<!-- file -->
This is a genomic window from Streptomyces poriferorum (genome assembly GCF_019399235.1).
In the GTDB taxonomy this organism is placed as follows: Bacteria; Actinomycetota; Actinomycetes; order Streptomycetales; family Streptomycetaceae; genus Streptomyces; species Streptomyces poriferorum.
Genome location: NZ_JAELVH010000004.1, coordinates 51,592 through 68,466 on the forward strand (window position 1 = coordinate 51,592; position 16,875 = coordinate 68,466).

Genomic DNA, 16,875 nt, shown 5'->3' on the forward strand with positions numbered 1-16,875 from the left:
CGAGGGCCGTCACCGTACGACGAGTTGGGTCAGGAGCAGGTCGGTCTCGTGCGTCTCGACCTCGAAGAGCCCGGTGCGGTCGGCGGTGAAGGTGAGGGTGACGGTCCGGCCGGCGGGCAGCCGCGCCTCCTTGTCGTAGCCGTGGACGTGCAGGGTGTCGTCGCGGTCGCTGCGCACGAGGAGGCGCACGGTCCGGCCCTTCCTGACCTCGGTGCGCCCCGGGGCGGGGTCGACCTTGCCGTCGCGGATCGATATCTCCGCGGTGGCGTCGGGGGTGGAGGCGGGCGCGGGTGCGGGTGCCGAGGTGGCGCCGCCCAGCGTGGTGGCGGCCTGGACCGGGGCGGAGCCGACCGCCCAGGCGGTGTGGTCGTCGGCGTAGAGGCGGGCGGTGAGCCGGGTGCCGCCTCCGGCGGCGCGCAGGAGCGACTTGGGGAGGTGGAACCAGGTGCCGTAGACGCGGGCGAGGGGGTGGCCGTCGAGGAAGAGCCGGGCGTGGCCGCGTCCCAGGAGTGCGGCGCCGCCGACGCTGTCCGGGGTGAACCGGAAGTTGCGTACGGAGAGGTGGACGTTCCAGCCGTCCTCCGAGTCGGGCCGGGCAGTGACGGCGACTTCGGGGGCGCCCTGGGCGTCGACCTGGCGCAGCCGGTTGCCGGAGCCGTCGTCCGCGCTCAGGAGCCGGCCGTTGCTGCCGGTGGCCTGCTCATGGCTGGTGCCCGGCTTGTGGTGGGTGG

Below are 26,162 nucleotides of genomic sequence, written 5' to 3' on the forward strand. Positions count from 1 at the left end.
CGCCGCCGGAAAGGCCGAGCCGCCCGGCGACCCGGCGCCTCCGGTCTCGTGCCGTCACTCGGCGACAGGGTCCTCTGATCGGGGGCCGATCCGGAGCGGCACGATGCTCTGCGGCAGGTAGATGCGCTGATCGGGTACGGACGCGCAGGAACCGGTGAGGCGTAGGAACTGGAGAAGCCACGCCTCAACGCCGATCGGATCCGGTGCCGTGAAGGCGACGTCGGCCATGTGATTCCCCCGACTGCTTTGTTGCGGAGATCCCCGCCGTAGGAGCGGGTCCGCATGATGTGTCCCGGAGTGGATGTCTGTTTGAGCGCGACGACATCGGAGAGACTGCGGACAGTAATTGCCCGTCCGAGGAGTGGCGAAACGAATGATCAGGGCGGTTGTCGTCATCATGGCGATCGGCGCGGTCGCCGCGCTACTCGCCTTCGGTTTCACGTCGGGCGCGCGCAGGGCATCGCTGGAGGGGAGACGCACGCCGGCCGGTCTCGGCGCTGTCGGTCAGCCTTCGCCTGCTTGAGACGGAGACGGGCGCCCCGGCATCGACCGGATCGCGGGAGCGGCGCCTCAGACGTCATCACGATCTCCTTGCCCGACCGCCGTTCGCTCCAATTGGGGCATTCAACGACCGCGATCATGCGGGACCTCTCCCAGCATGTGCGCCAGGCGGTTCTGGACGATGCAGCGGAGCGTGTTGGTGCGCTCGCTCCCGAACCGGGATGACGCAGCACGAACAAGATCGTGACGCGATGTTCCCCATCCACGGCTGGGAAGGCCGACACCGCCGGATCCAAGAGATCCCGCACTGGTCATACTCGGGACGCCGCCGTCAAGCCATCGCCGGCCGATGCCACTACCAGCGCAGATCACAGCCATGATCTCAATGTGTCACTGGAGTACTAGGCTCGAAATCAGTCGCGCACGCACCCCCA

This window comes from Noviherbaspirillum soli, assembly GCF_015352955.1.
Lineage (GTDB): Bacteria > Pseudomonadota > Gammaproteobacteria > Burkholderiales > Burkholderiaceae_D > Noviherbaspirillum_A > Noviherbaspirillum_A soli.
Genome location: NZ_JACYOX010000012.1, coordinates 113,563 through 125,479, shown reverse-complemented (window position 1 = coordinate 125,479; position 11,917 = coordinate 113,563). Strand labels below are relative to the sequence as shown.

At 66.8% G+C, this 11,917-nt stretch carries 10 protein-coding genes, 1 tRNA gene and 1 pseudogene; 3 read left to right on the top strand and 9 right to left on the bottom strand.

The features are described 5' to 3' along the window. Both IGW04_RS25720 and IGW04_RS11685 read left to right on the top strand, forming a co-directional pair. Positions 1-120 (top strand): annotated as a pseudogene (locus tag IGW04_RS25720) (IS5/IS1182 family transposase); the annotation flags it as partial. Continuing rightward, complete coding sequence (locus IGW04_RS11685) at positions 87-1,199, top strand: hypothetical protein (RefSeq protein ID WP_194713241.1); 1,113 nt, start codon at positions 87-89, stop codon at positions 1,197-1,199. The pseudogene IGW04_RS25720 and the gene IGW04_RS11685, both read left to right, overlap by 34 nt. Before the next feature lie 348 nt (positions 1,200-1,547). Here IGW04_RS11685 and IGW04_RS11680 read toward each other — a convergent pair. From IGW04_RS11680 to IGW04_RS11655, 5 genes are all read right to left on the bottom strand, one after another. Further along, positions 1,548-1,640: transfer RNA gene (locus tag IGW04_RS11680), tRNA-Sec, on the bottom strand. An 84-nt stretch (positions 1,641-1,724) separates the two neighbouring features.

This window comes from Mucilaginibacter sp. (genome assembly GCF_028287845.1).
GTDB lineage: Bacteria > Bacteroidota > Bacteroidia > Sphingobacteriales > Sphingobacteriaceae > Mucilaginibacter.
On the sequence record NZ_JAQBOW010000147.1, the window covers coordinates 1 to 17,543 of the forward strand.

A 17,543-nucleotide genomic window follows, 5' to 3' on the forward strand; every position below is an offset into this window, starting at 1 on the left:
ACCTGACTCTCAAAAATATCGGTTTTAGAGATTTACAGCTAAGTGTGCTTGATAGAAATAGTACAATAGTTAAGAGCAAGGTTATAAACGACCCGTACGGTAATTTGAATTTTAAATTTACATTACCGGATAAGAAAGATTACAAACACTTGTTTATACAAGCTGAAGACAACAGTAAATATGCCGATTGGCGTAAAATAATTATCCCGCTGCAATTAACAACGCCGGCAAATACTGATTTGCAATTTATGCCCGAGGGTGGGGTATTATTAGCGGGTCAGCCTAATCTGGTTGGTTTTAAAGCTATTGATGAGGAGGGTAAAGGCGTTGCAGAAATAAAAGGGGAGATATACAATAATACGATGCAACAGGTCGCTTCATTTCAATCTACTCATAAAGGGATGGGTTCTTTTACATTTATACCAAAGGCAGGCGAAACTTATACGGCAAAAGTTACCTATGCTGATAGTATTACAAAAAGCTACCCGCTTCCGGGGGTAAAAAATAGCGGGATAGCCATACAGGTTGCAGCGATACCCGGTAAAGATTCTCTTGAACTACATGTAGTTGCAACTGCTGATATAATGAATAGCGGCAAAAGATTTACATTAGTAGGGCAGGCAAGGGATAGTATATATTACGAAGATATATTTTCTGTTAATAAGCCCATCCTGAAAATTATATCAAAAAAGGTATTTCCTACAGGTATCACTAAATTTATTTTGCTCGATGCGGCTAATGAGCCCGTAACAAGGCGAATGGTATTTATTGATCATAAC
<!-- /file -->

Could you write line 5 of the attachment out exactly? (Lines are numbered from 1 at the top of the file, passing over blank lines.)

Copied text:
CGAGGGCCGTCACCGTACGACGAGTTGGGTCAGGAGCAGGTCGGTCTCGTGCGTCTCGACCTCGAAGAGCCCGGTGCGGTCGGCGGTGAAGGTGAGGGTGACGGTCCGGCCGGCGGGCAGCCGCGCCTCCTTGTCGTAGCCGTGGACGTGCAGGGTGTCGTCGCGGTCGCTGCGCACGAGGAGGCGCACGGTCCGGCCCTTCCTGACCTCGGTGCGCCCCGGGGCGGGGTCGACCTTGCCGTCGCGGATCGATATCTCCGCGGTGGCGTCGGGGGTGGAGGCGGGCGCGGGTGCGGGTGCCGAGGTGGCGCCGCCCAGCGTGGTGGCGGCCTGGACCGGGGCGGAGCCGACCGCCCAGGCGGTGTGGTCGTCGGCGTAGAGGCGGGCGGTGAGCCGGGTGCCGCCTCCGGCGGCGCGCAGGAGCGACTTGGGGAGGTGGAACCAGGTGCCGTAGACGCGGGCGAGGGGGTGGCCGTCGAGGAAGAGCCGGGCGTGGCCGCGTCCCAGGAGTGCGGCGCCGCCGACGCTGTCCGGGGTGAACCGGAAGTTGCGTACGGAGAGGTGGACGTTCCAGCCGTCCTCCGAGTCGGGCCGGGCAGTGACGGCGACTTCGGGGGCGCCCTGGGCGTCGACCTGGCGCAGCCGGTTGCCGGAGCCGTCGTCCGCGCTCAGGAGCCGGCCGTTGCTGCCGGTGGCCTGCTCATGGCTGGTGCCCGGCTTGTGGTGGGTGG